Senior woman embracing caregiver

The Difference Between Senior Guardianships and Minor Guardianships

At Surprenant & Beneski, P.C., our accomplished estate planning attorneys have been successfully serving the needs of individuals and families throughout Southeastern Massachusetts for more than two decades. One of our important tasks involves handling the complexities of guardianship for those who are looking to protect their loved ones whether they are seniors facing incapacity or minors in need of care in the absence of their parents. 

What Is a Guardianship?

A guardianship is a legal arrangement in which the court appoints an individual (the guardian) to make decisions for another person (the ward) who is unable to make decisions for themselves. A guardian is appointed to meet the ward’s needs either because the latter is a child or because that individual is physically, mentally, or psychiatrically incapacitated.

Guardianship differs from conservatorship, a legal arrangement in which a conservator is appointed to manage only the financial affairs of the incapacitated person. In contrast, the purpose of a guardian is to ensure the physical well-being of the ward and to have a caring, competent person make healthcare decisions on their behalf.

Types of Guardianship in Massachusetts

In Massachusetts, the law recognizes several types of guardianships, each tailored to the needs of the ward. The two basic kinds of guardianship are:

Minor Guardianship applies to children under 18 whose parents are unable to care for them, either because they have passed away, are incapacitated due to illness or injury, are incarcerated or are unable to fulfill their parental duties for some other reason. Guardianship ensures that the child’s needs are met, from grooming to education to healthcare, in a stable and supportive environment. As you might surmise, in many cases minor guardianship is temporary, only kept in place until the parent is able to once again fulfill their role.

Senior Guardianship (or Adult Guardianship) for adults who are incapacitated due to age, illness, or disability and cannot make decisions regarding their personal care or health. There are three subcategories of senior guardianship:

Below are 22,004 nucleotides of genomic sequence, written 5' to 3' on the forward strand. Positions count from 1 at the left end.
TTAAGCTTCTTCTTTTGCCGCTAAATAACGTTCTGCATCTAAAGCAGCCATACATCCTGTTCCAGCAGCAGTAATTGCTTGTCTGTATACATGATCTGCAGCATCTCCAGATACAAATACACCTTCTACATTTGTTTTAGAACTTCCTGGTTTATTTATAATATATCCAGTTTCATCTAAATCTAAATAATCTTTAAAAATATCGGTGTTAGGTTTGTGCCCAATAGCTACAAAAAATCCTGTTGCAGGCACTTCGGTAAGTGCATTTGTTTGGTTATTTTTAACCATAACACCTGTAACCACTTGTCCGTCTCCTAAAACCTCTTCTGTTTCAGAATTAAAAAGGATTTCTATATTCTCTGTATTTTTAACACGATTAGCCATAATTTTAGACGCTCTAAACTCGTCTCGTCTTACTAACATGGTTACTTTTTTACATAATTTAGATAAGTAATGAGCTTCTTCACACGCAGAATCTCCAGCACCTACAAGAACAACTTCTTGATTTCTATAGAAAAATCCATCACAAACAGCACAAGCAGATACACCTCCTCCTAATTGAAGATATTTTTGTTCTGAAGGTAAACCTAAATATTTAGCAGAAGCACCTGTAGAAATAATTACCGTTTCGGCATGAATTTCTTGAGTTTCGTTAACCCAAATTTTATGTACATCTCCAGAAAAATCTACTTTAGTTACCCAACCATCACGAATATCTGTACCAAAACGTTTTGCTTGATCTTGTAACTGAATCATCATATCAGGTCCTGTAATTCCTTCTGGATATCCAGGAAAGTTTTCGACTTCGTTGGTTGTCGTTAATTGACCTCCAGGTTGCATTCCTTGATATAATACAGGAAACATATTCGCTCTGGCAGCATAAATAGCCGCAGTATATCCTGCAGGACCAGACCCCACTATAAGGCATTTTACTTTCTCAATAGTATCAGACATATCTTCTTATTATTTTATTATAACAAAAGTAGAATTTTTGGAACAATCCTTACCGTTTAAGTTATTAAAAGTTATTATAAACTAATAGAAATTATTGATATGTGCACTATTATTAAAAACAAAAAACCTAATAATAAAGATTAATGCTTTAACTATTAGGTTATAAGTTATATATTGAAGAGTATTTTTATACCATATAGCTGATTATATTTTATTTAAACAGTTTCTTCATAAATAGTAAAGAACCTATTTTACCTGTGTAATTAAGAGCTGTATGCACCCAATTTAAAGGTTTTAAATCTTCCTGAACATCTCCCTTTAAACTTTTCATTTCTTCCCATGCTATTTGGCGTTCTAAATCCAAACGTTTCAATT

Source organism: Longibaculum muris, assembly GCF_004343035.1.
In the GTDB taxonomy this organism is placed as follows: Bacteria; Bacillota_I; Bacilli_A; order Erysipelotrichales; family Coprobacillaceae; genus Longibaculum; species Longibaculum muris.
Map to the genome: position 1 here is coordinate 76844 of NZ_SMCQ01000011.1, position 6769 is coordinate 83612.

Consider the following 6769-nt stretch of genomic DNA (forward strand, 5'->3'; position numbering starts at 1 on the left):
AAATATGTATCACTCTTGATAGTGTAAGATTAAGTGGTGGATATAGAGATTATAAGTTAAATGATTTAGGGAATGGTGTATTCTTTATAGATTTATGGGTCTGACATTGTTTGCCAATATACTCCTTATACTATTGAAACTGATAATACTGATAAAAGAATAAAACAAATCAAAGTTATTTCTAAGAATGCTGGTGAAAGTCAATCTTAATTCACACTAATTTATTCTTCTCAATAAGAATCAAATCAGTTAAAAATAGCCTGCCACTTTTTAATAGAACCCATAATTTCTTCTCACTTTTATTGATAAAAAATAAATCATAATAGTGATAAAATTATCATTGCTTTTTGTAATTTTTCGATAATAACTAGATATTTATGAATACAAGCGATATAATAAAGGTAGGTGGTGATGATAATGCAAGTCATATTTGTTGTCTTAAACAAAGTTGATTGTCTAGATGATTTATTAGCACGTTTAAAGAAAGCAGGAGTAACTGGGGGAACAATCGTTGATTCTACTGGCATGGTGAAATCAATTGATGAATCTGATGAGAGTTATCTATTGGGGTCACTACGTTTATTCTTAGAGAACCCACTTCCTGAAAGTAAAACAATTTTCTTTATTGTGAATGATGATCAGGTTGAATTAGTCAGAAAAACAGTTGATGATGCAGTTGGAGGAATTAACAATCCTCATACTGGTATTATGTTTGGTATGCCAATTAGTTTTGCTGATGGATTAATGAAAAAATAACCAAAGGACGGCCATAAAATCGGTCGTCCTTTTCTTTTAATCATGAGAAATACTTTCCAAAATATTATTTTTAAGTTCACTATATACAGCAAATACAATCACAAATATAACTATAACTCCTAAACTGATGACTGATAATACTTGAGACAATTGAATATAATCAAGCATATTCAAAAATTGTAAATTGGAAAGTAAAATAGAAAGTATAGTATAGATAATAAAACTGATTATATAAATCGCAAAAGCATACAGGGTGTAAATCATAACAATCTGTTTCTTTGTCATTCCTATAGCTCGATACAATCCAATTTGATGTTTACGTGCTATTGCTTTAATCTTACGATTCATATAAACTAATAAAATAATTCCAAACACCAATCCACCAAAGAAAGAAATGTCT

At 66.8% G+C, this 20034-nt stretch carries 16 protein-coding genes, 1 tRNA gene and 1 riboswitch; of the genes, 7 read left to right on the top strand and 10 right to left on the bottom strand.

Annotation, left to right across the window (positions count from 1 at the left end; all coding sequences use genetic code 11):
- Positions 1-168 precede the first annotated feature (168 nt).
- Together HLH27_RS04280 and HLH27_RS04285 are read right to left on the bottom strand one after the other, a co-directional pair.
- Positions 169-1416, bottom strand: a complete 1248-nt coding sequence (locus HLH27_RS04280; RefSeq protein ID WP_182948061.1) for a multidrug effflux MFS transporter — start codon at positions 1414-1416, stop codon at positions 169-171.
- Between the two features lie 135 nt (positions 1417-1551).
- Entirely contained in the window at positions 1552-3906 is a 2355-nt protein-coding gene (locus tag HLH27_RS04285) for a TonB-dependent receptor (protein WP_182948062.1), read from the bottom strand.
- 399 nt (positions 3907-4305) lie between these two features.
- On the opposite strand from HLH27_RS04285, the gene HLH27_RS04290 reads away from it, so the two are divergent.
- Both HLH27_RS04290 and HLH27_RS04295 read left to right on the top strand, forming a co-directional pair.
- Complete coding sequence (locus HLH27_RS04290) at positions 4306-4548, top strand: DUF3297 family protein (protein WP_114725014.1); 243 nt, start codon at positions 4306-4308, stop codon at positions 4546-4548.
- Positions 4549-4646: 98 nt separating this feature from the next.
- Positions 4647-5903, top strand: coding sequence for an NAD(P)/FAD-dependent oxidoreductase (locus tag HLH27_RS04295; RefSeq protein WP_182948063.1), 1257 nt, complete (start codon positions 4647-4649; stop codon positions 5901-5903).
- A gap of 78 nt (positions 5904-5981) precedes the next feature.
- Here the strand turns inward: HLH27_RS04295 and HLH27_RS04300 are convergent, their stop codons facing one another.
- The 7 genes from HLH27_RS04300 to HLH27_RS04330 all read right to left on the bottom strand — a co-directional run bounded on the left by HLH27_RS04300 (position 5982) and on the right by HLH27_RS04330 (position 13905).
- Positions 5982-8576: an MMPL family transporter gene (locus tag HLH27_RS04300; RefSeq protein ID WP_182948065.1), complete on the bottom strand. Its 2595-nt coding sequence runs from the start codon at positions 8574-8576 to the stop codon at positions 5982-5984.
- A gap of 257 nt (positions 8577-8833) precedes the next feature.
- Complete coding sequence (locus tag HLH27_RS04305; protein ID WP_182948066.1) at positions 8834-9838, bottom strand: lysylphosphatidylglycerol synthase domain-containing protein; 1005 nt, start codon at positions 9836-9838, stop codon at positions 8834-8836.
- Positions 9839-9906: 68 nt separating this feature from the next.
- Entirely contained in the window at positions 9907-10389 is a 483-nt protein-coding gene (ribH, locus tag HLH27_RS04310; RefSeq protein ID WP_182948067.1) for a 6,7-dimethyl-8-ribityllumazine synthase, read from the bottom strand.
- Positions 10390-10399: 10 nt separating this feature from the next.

• Plenary (Complete) Guardianship is established when medical records show that the person is unable to make any major decisions about their own care, lifestyle, living arrangements, or healthcare.
  • Limited Guardianship is more restricted in scope, applying only to specific areas in which the incapacitated party needs help. Limited guardianships may, for example, allow the incapacitated person to retain the right to decide on where to live, preferences concerning medical treatment, and the right to vote.
  • Rogers Guardianship is a specific type of guardianship in Massachusetts, Rogers guardianships are required when a ward needs to make decisions about extraordinary medical treatments, such as antipsychotic medication. This type of guardianship requires special approval from the court and is subject to ongoing oversight.

Why an Incapacitated Person Might Need a Guardian

An incapacitated adult may need a guardian for various reasons, including severe cognitive impairment, chronic illness, or a disability that renders them incapable of managing their personal and medical care. In such cases, the court steps in to ensure their well-being is maintained.

Who Is Eligible To Be a Guardian?

In Massachusetts, the eligibility to become a guardian varies according to the court’s assessment of the individual’s ability to meet the ward’s needs:

  • For an Incapacitated Person —  Typically, a close family member or friend is appointed, though professionals or public guardians can be considered if no suitable personal connection is available.
  • For a Minor — Relatives, friends of the family, or sometimes foster parents can be appointed as guardians, provided they can offer a safe and nurturing environment for the child.

Contact Our Experienced Guardianship Attorneys Today

Navigating the process of establishing a guardianship can be complex and emotionally taxing. At Surprenant & Beneski, our experienced guardianship attorneys will guide you through this process with a steady hand. Whether you are seeking to protect a senior facing incapacity or a minor in need of care, we are here to ensure that the process is handled efficiently, with a minimum of stress. Contact us today.